Enhancing the Diversity of the NIH-Funded Workforce, also known as the Diversity Program Consortium (DPC), is a trans-NIH program funded by NIH’s Common Fund and managed by NIGMS. Through this national collaborative, NIH works together with institutions to advance the DPC’s overarching goal of developing, implementing, assessing and disseminating innovative, effective approaches to research training and mentoring. These approaches take place at three levels : 1) engaging, training and mentoring students 2) enhancing faculty development, and 3) strengthening institutional research training infrastructure. Ultimately, these efforts will help to engage a more diverse field of individuals in biomedical research careers.
Unique aspects of this program include:
- Focusing on three levels of impact: student, faculty and institutional.
- Integrating social science research and psychosocial interventions with the process of training and mentoring students and faculty.
- Rigorously assessing and evaluating the training and mentoring interventions implemented across the program.
Through implementing and evaluating effective approaches to improve training and mentoring across the consortium, this program aims to have a significant impact on the participation and persistence of individuals from diverse backgrounds in the biomedical research pipeline, as well as on transforming the culture and efficacy of biomedical research training and mentoring nationwide.
The DPC consists of three integrated initiatives: Building Infrastructure Leading to Diversity (BUILD), the National Research Mentoring Network (NRMN) and the Coordination and Evaluation Center (CEC). These programs are available for U.S. citizens and permanent residents, and are situated at a variety of institutions across the country.
This initiative consists of a set of 10 linked awards granted to undergraduate institutions, each of which developed quantitative approaches intended to determine the most effective ways to engage and retain students from diverse backgrounds in biomedical research, and to prepare students to become future contributors to the NIH-funded research enterprise. BUILD awards differ from other NIH-training grants in that they aim to simultaneously achieve impact at the student, faculty and institutional levels, and include structured evaluations during the life of the grant. Through efforts coordinated by the CEC, grantee institutions work together to propose new ways to engage their unique student populations and address the multidimensional factors affecting student success. Disseminating the effective interventions and strategies that the sites develop is intended to contribute to broader transformational impact on biomedical research.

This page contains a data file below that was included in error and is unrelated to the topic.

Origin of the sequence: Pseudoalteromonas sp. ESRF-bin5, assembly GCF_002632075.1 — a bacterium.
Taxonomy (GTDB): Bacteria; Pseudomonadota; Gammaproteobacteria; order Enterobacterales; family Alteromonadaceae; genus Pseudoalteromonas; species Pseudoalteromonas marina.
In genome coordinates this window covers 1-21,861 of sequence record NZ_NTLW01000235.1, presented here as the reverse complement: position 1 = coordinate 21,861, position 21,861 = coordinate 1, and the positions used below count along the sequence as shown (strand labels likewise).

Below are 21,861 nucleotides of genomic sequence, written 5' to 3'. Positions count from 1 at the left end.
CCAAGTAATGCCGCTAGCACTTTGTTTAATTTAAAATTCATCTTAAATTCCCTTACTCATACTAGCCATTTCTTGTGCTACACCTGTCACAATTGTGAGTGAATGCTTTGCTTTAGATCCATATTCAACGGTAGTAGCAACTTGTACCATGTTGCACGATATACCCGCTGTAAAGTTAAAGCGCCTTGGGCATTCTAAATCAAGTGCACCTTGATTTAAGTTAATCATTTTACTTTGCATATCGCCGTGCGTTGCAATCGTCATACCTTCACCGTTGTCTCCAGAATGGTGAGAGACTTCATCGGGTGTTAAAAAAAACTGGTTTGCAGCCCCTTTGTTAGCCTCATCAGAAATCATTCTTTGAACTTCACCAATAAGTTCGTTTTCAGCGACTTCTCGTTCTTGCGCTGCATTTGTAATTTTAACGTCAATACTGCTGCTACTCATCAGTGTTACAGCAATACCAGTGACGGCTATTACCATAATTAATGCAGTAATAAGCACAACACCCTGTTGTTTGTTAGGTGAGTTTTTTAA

NRMN is developing a national network of mentors and mentees from all biomedical disciplines relevant to the NIH mission to provide mentorship, professional development, mentor/mentee training, networking and resources to individuals from the undergraduate to early career faculty levels. NRMN’s initiatives include a web-based mentor networking platform, in-person conferences and online training sessions, grantsmanship workshops and in-depth one-on-one mentoring sessions. This variety in programming is intended to offer mentoring opportunities to scientists throughout their education and career.
The CEC, based at the University of California, Los Angeles, is responsible for coordinating and evaluating the outcomes of DPC activities. Coordination efforts include: supporting consortium-wide working groups, helping develop and plan publications, managing the DPC website and organizing the DPC annual meeting. The CEC’s evaluation work includes designing a detailed evaluation plan to assess the outcomes and impact of BUILD and NRMN’s training and mentoring approaches based on consortium hallmarks of success and logic models. As needed, the CEC offers support to Consortium sites to ensure progress of data collection and to address any issues that arise. . The data collected are indicative of program outcomes and will have implications for recruiting, training and mentoring of diverse groups nationwide. The CEC will also coordinate dissemination of effective approaches to the broader biomedical research training community.
For more information about the Diversity Program Consortium, contact:
Dr. Alison Gammie
DPC Program Leader
Division of Training, Workforce Development, and Diversity
National Institute of General Medical Sciences
National Institutes of Health
45 Center Drive MSC 6200
Bethesda, MD 20892-6200